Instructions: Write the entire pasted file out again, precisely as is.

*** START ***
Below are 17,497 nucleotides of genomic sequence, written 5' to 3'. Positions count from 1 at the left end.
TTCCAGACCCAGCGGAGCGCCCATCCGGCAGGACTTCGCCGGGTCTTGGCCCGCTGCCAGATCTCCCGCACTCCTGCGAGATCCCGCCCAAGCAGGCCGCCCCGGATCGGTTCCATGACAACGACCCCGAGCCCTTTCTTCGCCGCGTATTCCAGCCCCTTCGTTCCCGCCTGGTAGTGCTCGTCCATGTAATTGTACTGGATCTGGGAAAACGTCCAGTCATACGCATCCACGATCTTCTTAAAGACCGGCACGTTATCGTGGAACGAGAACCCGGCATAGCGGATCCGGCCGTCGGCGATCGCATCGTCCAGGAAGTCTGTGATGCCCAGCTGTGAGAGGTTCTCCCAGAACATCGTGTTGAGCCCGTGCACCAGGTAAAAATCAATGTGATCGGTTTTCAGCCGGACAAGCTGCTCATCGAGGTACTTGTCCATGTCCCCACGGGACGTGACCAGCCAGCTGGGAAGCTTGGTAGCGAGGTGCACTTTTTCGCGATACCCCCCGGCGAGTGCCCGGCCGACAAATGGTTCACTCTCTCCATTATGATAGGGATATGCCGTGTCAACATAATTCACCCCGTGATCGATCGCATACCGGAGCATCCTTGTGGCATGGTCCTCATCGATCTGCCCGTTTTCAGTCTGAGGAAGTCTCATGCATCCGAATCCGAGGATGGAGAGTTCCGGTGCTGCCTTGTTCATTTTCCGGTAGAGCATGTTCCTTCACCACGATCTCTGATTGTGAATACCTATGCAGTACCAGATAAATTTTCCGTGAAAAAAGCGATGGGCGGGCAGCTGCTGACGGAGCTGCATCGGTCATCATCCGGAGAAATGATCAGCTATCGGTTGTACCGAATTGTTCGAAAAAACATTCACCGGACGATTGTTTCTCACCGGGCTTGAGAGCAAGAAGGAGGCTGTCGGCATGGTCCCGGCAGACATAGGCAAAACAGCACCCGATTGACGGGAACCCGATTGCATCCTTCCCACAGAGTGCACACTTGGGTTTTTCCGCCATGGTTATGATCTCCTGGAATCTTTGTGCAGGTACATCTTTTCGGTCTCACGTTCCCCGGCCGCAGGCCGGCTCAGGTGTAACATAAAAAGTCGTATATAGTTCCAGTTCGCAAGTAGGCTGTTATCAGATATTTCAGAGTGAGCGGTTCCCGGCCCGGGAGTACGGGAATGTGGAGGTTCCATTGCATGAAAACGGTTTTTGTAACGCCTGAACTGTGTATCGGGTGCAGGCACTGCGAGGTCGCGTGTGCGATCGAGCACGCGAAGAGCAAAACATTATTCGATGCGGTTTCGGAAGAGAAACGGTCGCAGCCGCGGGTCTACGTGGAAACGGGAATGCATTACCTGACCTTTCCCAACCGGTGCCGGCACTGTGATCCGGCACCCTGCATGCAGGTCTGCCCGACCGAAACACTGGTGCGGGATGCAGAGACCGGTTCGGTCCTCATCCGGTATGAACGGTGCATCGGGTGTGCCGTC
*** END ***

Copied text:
Below are 17,497 nucleotides of genomic sequence, written 5' to 3'. Positions count from 1 at the left end.
TTCCAGACCCAGCGGAGCGCCCATCCGGCAGGACTTCGCCGGGTCTTGGCCCGCTGCCAGATCTCCCGCACTCCTGCGAGATCCCGCCCAAGCAGGCCGCCCCGGATCGGTTCCATGACAACGACCCCGAGCCCTTTCTTCGCCGCGTATTCCAGCCCCTTCGTTCCCGCCTGGTAGTGCTCGTCCATGTAATTGTACTGGATCTGGGAAAACGTCCAGTCATACGCATCCACGATCTTCTTAAAGACCGGCACGTTATCGTGGAACGAGAACCCGGCATAGCGGATCCGGCCGTCGGCGATCGCATCGTCCAGGAAGTCTGTGATGCCCAGCTGTGAGAGGTTCTCCCAGAACATCGTGTTGAGCCCGTGCACCAGGTAAAAATCAATGTGATCGGTTTTCAGCCGGACAAGCTGCTCATCGAGGTACTTGTCCATGTCCCCACGGGACGTGACCAGCCAGCTGGGAAGCTTGGTAGCGAGGTGCACTTTTTCGCGATACCCCCCGGCGAGTGCCCGGCCGACAAATGGTTCACTCTCTCCATTATGATAGGGATATGCCGTGTCAACATAATTCACCCCGTGATCGATCGCATACCGGAGCATCCTTGTGGCATGGTCCTCATCGATCTGCCCGTTTTCAGTCTGAGGAAGTCTCATGCATCCGAATCCGAGGATGGAGAGTTCCGGTGCTGCCTTGTTCATTTTCCGGTAGAGCATGTTCCTTCACCACGATCTCTGATTGTGAATACCTATGCAGTACCAGATAAATTTTCCGTGAAAAAAGCGATGGGCGGGCAGCTGCTGACGGAGCTGCATCGGTCATCATCCGGAGAAATGATCAGCTATCGGTTGTACCGAATTGTTCGAAAAAACATTCACCGGACGATTGTTTCTCACCGGGCTTGAGAGCAAGAAGGAGGCTGTCGGCATGGTCCCGGCAGACATAGGCAAAACAGCACCCGATTGACGGGAACCCGATTGCATCCTTCCCACAGAGTGCACACTTGGGTTTTTCCGCCATGGTTATGATCTCCTGGAATCTTTGTGCAGGTACATCTTTTCGGTCTCACGTTCCCCGGCCGCAGGCCGGCTCAGGTGTAACATAAAAAGTCGTATATAGTTCCAGTTCGCAAGTAGGCTGTTATCAGATATTTCAGAGTGAGCGGTTCCCGGCCCGGGAGTACGGGAATGTGGAGGTTCCATTGCATGAAAACGGTTTTTGTAACGCCTGAACTGTGTATCGGGTGCAGGCACTGCGAGGTCGCGTGTGCGATCGAGCACGCGAAGAGCAAAACATTATTCGATGCGGTTTCGGAAGAGAAACGGTCGCAGCCGCGGGTCTACGTGGAAACGGGAATGCATTACCTGACCTTTCCCAACCGGTGCCGGCACTGTGATCCGGCACCCTGCATGCAGGTCTGCCCGACCGAAACACTGGTGCGGGATGCAGAGACCGGTTCGGTCCTCATCCGGTATGAACGGTGCATCGGGTGTGCCGTC